1. This. It’s amazing what our betters in government are suddenly unable to determine when they don’t want to. Locally, a police spokescritter said that there was no way to determine whether a prominent politician’s car had valid registration, and an “investigative journalist” for the local newspaper reported that statement uncritically.

      2. I mean, that’s the whole fucking point, isn’t it?

        “This person claims you notarized this document, is this your signature?”

        “Yes, your honor, yes it is.”

        “I think we’re done here.” *judicial mic drop*

    2. That’s why they make telephones.

  4. “The employee stated that a person called them and told them there were high levels of carbon monoxide in their building, and they needed to break out all their windows,” said Thomas Larman with the Shawnee Fire Department.
    In a panic, workers used chairs to shatter the glass.

    http://www.aol.com/article/201…..cmp=hplnws

      1. THIS is CNN.

        http://www.cnn.com/2016/04/09/…..ing-prank/

        1. “Whoever did this could be charged with several things, including felony terrorist threats and felony criminal damage to property.”

          And a HATE CRIME, don’t forget *that*!

      2. It’s not nice to make fun of people for using AOL. That’s like making fun of a cripple for using a wheelchair.

        1. That analogy would only work if the wheelchair were a choice, and if AOL were useful.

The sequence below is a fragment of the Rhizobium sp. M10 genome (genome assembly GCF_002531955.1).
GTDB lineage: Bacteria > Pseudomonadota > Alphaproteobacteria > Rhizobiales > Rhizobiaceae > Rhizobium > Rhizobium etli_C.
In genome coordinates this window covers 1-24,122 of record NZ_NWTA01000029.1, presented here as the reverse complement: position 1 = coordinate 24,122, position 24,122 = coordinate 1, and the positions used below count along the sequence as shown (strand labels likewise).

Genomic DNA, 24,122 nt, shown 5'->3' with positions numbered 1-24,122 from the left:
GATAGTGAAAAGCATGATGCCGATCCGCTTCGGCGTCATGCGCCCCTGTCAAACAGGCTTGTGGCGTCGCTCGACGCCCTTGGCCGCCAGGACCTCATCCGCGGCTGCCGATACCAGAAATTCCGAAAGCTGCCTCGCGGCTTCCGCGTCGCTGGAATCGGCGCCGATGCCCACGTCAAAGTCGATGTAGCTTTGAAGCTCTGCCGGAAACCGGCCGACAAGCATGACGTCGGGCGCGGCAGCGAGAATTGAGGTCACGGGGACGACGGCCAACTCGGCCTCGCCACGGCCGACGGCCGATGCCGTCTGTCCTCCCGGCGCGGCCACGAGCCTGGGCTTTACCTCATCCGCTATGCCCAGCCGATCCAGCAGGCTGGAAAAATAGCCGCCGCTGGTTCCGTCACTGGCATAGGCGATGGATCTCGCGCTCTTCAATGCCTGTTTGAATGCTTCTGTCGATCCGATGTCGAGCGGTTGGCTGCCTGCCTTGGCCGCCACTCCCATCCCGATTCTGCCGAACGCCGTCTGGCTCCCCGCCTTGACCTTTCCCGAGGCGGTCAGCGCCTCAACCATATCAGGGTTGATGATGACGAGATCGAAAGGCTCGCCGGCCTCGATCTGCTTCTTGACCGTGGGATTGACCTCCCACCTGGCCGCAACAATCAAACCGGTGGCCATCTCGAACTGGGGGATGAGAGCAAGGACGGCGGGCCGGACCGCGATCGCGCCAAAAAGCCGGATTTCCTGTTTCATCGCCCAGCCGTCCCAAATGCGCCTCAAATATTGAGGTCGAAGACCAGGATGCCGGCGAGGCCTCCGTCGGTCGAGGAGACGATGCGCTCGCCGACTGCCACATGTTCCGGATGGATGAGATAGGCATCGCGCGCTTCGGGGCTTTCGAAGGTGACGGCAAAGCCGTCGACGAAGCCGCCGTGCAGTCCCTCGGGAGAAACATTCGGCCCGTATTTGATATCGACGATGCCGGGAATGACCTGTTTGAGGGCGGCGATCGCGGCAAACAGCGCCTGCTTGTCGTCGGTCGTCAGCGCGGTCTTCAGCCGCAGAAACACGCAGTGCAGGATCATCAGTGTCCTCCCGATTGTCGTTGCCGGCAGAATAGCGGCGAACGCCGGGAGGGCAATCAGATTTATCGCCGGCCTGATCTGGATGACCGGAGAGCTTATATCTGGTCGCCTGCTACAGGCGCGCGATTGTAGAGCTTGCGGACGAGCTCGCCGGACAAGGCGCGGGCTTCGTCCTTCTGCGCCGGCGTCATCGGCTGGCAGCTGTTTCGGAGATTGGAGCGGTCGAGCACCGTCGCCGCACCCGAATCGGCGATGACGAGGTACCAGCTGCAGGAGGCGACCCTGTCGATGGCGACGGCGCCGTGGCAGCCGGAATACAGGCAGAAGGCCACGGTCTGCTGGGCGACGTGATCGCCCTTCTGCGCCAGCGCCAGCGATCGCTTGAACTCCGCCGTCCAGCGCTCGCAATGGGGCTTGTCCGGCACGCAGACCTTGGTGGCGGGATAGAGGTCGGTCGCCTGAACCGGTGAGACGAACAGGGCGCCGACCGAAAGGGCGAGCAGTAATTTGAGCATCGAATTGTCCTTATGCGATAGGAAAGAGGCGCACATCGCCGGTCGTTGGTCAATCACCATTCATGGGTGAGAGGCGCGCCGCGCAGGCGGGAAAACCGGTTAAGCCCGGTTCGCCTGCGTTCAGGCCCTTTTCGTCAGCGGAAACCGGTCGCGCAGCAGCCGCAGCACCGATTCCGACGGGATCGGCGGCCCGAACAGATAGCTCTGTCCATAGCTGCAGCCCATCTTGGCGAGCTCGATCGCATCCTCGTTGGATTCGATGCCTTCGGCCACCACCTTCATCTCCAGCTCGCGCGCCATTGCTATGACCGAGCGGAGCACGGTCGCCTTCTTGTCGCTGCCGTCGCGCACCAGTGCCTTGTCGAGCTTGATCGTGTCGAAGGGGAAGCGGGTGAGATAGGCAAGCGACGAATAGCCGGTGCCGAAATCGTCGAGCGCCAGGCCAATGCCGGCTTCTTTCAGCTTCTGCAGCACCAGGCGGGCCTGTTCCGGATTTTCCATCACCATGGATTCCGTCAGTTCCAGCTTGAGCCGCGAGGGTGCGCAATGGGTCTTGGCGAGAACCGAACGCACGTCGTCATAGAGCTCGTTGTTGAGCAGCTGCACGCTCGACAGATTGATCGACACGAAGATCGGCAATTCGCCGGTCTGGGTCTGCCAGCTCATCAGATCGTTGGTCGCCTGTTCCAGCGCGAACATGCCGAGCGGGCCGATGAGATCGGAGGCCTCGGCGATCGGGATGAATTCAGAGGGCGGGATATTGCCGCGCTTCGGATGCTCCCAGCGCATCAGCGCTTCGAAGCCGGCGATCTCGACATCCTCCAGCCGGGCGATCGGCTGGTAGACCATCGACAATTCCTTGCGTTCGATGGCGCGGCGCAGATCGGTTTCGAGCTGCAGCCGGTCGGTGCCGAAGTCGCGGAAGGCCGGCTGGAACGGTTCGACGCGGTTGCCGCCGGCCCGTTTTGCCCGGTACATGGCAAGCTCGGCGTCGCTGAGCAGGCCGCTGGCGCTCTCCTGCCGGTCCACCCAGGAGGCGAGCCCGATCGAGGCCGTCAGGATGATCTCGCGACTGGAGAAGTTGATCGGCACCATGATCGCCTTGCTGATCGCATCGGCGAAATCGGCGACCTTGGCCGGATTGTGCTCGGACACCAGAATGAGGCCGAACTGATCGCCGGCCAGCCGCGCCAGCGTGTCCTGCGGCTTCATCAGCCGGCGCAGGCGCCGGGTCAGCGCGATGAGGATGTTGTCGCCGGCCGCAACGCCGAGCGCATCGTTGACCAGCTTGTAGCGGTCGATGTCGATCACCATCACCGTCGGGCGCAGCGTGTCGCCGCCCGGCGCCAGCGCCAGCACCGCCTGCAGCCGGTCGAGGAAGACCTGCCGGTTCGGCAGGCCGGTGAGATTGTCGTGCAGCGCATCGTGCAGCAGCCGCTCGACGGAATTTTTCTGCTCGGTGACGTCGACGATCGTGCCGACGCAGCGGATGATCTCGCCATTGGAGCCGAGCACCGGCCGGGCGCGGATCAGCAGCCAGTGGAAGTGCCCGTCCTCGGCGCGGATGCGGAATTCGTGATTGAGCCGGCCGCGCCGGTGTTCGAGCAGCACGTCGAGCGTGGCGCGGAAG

1. You’re no fun.

          2. wheelchairs are also:

            -more aesthetically pleasing
            -faster
            -reliable
            -cheaper

        2. When I get an email at work from an AOL account I die inside just a little bit more.

          1. I have a trash email account at AOL since they bought Netscape. I give it to everyone who will be sending me junk email (including Reason). Unless I have to reset a password, I never check it. Last time I looked I had 10k new unread emails.

          2. My kind-of-friend still has his AOL email. He just sent me something from it last week. I think he keeps it because of his belief that he made a clever Rage Against the Machine address he would never want to lose. NA187ME get it? killing in the name, get it?

  5. Want to meet a girl? come on http://goo.gl/ESXruj
    the Best adult Dating site!

    1. Is it really the best, tho?

  6. That’s the only state I’ve heard of that has such a 2-stage witnessing requirement on petitions, although I’m sure there are others I just don’t know about. Other jurisdictions require either that someone sign a statement of having witnessed the signatures, or that an official witness the turning in of the completed petitions. Requiring a notary to swear the original witness as to the witness statement is a bit much, isn’t it? But why stop there? Why not require that witness be sworn by yet another witness?

Please to post comments

Comments are closed.